Headlines: Poker, Law, and Politics (07/23/07)

articles:
Banks clamp down on gaming companies (Antigua Sun, 07/23/07)

Gambling restrictions put damper on card games (Journal Sentinel, 07/22/07)

Five More Sponsors For Anti-UIGEA Bill (Online Casinos, 07/22/07)

Early voting begins in Kanawha County on table games (Charleston Daily Mail, 07/23/07)

Poker As a Game of Skill: Interview With Congressman Robert Wexler, Part One (PokerNews, 07/22/07)

Poker As a Game of Skill: Interview With Congressman Robert Wexler, Part Two (PokerNews, 07/21/07)

Poker Pros to Face Off With Computer (Washington Post, 07/22/07)

excerpts:
Banks clamp down on gaming companies (Antigua Sun, 07/23/07)
“Regulations under America’s Unlawful Internet Gambling Enforcement Act (UIGEA) are nearly two weeks overdue, but their effects are already being felt on Antigua and Barbuda’s online gambling industry. The UIGEA, which was passed last year, made it illegal for banks and other financial institutions, like credit card companies, to process and transmit payments for transactions with online gaming companies. The US legislation seeks to effectively prohibit gamblers from using credit cards, cheques and electronic transfers to settle online wagers.”

Gambling restrictions put damper on card games (Journal Sentinel, 07/22/07)
“With the rise in popularity of poker, police are cracking down on tournament organizers who give prizes….But the prizes mean a lot to law enforcement authorities, some of whom are cracking down on poker tournaments as the card game rides a new wave of popularity in Wisconsin and elsewhere. West Allis city officials recently shut down tournaments at two local taverns, notifying the organizers that any prize of value would render their games illegal.”

Five More Sponsors For Anti-UIGEA Bill (Online Casinos, 07/22/07)
“Support for Congressman Frank’s bid to regulate online gambling in the USA grows. July has been a good month for Congressman Barney Frank, Chairman of the influential House Financial Services Committee and author of Bill HR 2046 the Internet Gambling Regulation and Enforcement Act which proposes the regulation and taxation of Internet gambling in the United States instead of banning the pastime.”

Early voting begins in Kanawha County on table games (Charleston Daily Mail, 07/23/07)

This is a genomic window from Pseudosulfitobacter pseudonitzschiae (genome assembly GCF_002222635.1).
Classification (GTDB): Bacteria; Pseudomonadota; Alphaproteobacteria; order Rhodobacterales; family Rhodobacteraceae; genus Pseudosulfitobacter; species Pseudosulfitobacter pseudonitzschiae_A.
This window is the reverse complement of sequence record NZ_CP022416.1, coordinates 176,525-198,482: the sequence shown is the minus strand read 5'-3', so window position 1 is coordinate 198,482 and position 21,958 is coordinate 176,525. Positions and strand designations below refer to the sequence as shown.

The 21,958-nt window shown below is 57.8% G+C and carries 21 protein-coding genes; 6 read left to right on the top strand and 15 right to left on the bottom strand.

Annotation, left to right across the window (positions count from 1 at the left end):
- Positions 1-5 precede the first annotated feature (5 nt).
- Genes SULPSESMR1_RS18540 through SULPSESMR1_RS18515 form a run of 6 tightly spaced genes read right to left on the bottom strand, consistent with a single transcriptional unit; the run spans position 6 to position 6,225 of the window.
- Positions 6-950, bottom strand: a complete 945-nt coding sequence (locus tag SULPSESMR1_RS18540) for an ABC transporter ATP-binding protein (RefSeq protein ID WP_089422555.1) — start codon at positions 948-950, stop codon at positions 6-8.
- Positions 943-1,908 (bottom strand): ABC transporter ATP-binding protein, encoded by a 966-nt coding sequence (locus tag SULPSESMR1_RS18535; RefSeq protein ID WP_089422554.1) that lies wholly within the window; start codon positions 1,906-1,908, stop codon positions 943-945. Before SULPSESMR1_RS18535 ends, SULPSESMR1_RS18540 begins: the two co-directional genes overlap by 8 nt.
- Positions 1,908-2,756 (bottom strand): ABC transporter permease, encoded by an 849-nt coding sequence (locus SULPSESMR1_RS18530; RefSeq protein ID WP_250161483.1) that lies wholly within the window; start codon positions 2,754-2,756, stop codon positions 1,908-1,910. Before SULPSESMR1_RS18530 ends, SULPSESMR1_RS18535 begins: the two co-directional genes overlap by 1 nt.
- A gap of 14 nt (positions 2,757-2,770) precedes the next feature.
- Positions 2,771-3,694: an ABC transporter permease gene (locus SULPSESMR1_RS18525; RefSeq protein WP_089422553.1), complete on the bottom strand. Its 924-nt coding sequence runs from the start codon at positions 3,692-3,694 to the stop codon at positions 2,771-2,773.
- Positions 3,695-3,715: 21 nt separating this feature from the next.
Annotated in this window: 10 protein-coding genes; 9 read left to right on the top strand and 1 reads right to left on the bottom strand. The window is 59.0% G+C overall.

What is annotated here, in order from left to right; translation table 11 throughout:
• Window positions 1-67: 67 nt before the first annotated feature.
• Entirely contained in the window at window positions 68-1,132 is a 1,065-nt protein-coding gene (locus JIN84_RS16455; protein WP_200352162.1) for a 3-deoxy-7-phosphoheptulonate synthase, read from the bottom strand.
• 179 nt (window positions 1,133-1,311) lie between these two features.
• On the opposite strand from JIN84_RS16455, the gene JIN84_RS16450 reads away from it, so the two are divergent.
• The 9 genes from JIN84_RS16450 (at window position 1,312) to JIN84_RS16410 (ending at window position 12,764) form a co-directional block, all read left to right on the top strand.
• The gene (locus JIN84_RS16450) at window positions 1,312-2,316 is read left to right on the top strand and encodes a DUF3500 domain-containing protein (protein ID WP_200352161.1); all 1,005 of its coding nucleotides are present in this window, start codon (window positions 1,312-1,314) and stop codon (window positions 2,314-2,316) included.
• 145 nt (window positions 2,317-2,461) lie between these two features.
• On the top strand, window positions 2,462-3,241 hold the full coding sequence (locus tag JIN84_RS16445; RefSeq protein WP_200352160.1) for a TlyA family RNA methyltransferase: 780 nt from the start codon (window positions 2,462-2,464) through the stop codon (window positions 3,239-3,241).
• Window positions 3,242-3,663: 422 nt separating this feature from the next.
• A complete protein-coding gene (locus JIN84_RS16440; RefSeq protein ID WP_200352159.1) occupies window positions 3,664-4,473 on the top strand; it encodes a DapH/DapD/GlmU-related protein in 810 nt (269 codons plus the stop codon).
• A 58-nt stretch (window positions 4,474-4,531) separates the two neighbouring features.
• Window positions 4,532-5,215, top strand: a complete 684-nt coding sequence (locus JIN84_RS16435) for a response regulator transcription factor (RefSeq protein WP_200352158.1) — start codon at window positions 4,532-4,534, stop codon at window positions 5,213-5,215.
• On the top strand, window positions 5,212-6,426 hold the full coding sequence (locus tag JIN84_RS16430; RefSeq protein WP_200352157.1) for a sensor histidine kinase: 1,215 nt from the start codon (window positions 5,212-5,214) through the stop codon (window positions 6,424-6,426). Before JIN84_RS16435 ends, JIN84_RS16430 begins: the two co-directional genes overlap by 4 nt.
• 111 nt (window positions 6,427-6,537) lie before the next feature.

“Several hundred voters helped open early balloting on the table games question in Kanawha County, including dozens of area ministers launching a get-out-the-vote campaign to defeat the initiative. Employees of Tri-State Racetrack & Gaming Center also lined up to vote Friday on whether to allow such casino table games as poker, blackjack and craps at the Nitro track.”

Poker As a Game of Skill: Interview With Congressman Robert Wexler, Part One (PokerNews, 07/22/07)
“Robert Wexler is a Congressman from the 19th District in Florida who recently introduced what could be a very important piece of legislation for poker players. The Skill Game Protection Act seeks create a ‘carve out’ in the current legislative environment such that poker could be classified as a game of skill, and in turn citizens would be permitted to play poker on the Internet. Carve outs currently exist for things like horse racing, and lotteries on the internet, and the Skill Game Protection Act seeks to add poker to that list.”

Poker As a Game of Skill: Interview With Congressman Robert Wexler, Part Two (PokerNews, 07/21/07)
“In part one of our interview with Congressman Robert Wexler yesterday, we discussed the piece of legislation that he recently introduced into Congress. In part two of the interview, Wexler talks about the process that must be undertaken to get bills like his ‘Skill Game Protection Act’ passed.”

Poker Pros to Face Off With Computer (Washington Post, 07/22/07)
“Poker champion Phil Laak has a good chance of winning when he sits down this week to play 2,000 hands of Texas Hold’em _ against a computer. It may be the last chance he gets. Computers have gotten a lot better at poker in recent years; they’re good enough now to challenge top professionals like Laak, who won the World Poker Tour invitational in 2004. But it’s only a matter of time before the machines take a commanding lead in the war for poker supremacy.”

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